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We still don't know how to talk about China



11 April 2014

Australia cannot be bereft of a coherent national narrative for its relations with China any longer. It falls to Tony Abbott to do something about this on his current visit, writes Kerry Brown.

Anyone looking at the Australia-China relationship would be forgiven for dubbing it a play in search of a storyline.

It has all the characters, from Gough Whitlam who brought the modern relationship into being, to politicians like Bob Hawke and Paul Keating, who spent much of their careers stressing that Asia in general and China in particular were crucially important partners for Australia.

With Kevin Rudd, we reached what should have been the climax. A mandarin-speaking, China literate national leader who was more knowledgeable than any other leader of a developed country about the inner workings of Beijing. What could possible go wrong with that?

And yet, if there is one message that must weigh on incumbent Tony Abbott's mind as he undertakes his first visit to China since being elected last year, it is that avoiding doing most of the things that Rudd did would be about the best place to start.

Maybe it was Rudd's preachy, imperious style, or issues over his sincerity, but his brief period in leadership has set a benchmark on how to get the details mostly right, and totally mess up on the bigger picture. It is this big picture that Abbott must now pay attention to.

Australia searches for a narrative in its relations with China that differentiate without alienating from its major ally the USA, appeals domestically in Australia, and helps in conversations in China. No one would say this was an easy ask. The standard holding tactic in recent years as China has grown more important as a trade partner is to focus on the transactional stuff - the inward and outward investment, the selling of natural resources into the Chinese market, the aspiration to crown all this with a free trade agreement. But when Australia tries to ask deeper questions about what its vision of an Asian century - which will almost certainly be increasingly dominated by China - is, then invariably politicians either collapse into platitudes or sound tongue-tied.

When Abbottspoke at the Asia Societyjust before his China visit in late March, and then in hiskeynote at the Boao Forumon April 10, the platitudes sounded good. China and Australia are friends, they have much to agree on and they want a peaceful, harmonious global order. No one with any sense would dispute these points. But instead of then reaching out after these for something that captured Australia's aspirations and expectations towards China, the airwaves went silent.

Abbott must be very heedful of the irritations that his predecessor Rudd caused. But Rudd's quality to irritate transcended culture and language. Excessive narcissism is hard to stomach anywhere. There was nothing generically bad about the things that Rudd said to Chinese leaders, and in China. It was just his inability to spell out a broader and more compelling vision.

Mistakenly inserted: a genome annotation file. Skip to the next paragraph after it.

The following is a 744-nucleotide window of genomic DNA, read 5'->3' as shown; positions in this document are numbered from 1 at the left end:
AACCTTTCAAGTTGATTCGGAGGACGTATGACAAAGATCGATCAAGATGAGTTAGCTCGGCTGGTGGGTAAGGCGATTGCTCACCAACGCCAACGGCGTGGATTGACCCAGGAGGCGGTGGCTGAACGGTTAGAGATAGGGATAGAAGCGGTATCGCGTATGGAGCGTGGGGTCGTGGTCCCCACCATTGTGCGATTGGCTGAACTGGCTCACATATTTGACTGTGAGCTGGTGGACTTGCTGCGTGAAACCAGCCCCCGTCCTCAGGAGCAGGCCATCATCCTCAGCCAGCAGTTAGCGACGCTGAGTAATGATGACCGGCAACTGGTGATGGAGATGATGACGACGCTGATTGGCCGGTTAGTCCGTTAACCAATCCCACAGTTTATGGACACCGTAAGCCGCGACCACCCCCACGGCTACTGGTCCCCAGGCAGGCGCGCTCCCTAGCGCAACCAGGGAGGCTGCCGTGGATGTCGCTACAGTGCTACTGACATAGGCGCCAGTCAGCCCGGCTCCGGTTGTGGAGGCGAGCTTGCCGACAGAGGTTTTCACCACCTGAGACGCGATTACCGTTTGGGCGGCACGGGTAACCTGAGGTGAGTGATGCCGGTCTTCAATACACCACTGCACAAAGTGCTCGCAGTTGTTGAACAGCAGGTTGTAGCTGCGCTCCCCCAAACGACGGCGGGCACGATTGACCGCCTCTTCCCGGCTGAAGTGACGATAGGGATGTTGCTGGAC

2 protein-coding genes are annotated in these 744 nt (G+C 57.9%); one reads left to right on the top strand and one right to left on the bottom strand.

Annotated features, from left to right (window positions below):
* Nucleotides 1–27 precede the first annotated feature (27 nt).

Abbott's immediate predecessors did him a poor service. All of themlacked the imagination to stray much beyond deploying conflicting language that painted China as both an economic ally and a geopolitical threat all at the same time.

Embracing a much richer, more complex and more varied dialogue with China on rule of law, on sustainability, on the creation of global citizens and on the importance of civic values are all things a society with stellar legal and welfare credentials, like Australia, is well placed to do. After all, now it has such a major trade dependency with China, Australia more than any other developed economy has a vested interest in ensuring that its key economic partner is stable, prosperous and interlinked into the global political and economic order. And unlike the US, Australia is not tainted in China by its almost evangelical desire for the rest of the world to become just like it.

Australia has a much more straightforward and amiable image. It is probably one of the few democracies that Chinese leaders might actually like.

Abbott's immediate predecessors did him a poor service. All of themlacked the imagination to stray much beyond deploying conflicting language that painted China as both an economic ally and a geopolitical threat all at the same time.

The ambiguity is now profoundly embedded in public opinion so that in many ways people are almost wilfully ignorant of China despite the manifold ways in which the country now reaches deep into not just the economic life of Australia, but its political, social and cultural identity (as a telling example, the largest Chinese new year celebrations outside of Asia are held in Sydney).

Australia cannot be bereft of a coherent national narrative for the key drivers of its relations with China any longer. It falls to Abbott to do something about this. It might well be his biggest foreign policy achievement if he can crack it.

The augers so far are not good. But an observer has to look at the groaning inconsistencies over the last few months, from Abbott's foray into theSouth China Sea disputeand Foreign Minister Julie Bishop's needlessly sycophantic language in Washington earlier this year and wonder whether everything couldn't be done just a little bit better.

And a realisation of that during the Abbott China visit might be the best outcome of all, no matter what trade deals are promised or signed.

If we don't have the story of our engagement and its drivers and aspirations, then how can we truly understand what is going on and have a greater way of shaping and controlling it? That is the key mission for Chinese-Australian relations at the moment.

Professor Kerry Brown is executive director of the China Studies Centre and Professor of Chinese Politics at the University of Sydney. View his full profilehere.